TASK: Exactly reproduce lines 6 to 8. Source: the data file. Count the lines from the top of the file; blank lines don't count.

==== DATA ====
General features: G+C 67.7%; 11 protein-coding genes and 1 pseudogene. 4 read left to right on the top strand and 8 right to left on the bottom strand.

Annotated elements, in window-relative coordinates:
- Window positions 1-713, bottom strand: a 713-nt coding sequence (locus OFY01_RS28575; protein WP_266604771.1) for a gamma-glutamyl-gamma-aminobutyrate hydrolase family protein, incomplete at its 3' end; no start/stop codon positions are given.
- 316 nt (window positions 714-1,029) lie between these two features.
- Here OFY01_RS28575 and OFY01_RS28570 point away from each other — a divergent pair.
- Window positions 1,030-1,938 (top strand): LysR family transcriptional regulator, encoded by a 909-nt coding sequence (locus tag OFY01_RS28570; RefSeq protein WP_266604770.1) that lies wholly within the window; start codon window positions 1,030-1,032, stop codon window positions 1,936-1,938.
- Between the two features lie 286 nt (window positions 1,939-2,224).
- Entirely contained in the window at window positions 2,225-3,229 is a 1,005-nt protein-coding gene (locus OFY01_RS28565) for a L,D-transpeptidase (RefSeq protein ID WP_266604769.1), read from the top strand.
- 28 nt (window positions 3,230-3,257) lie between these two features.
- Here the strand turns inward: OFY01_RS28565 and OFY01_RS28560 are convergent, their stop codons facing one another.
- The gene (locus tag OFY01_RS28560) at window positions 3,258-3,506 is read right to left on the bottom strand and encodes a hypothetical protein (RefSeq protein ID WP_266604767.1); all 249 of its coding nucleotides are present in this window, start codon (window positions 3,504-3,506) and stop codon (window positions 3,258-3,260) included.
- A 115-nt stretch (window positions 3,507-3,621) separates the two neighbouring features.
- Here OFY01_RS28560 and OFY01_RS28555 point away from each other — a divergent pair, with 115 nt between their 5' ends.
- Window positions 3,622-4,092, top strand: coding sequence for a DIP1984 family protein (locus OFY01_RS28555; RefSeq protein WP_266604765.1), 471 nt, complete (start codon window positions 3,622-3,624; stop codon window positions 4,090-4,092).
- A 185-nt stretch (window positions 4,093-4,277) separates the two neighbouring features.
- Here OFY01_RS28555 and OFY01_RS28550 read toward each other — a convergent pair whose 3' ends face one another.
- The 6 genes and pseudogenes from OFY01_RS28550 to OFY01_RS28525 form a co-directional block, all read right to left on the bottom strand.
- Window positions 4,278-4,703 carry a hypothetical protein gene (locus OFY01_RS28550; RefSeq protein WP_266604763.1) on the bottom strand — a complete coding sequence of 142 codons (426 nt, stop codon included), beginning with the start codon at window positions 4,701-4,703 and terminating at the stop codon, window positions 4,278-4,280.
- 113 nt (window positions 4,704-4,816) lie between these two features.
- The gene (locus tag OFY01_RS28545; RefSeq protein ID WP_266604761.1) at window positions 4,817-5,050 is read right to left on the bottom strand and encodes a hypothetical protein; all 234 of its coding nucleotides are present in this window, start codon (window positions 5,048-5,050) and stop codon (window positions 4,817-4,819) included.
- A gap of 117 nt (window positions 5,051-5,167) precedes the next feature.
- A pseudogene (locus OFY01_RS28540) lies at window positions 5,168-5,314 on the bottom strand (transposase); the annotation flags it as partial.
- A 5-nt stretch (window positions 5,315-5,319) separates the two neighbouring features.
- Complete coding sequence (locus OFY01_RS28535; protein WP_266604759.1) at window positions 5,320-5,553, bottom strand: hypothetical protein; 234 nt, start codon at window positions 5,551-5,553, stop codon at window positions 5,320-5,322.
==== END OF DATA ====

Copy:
- Window positions 1,030-1,938 (top strand): LysR family transcriptional regulator, encoded by a 909-nt coding sequence (locus tag OFY01_RS28570; RefSeq protein WP_266604770.1) that lies wholly within the window; start codon window positions 1,030-1,032, stop codon window positions 1,936-1,938.
- Between the two features lie 286 nt (window positions 1,939-2,224).
- Entirely contained in the window at window positions 2,225-3,229 is a 1,005-nt protein-coding gene (locus OFY01_RS28565) for a L,D-transpeptidase (RefSeq protein ID WP_266604769.1), read from the top strand.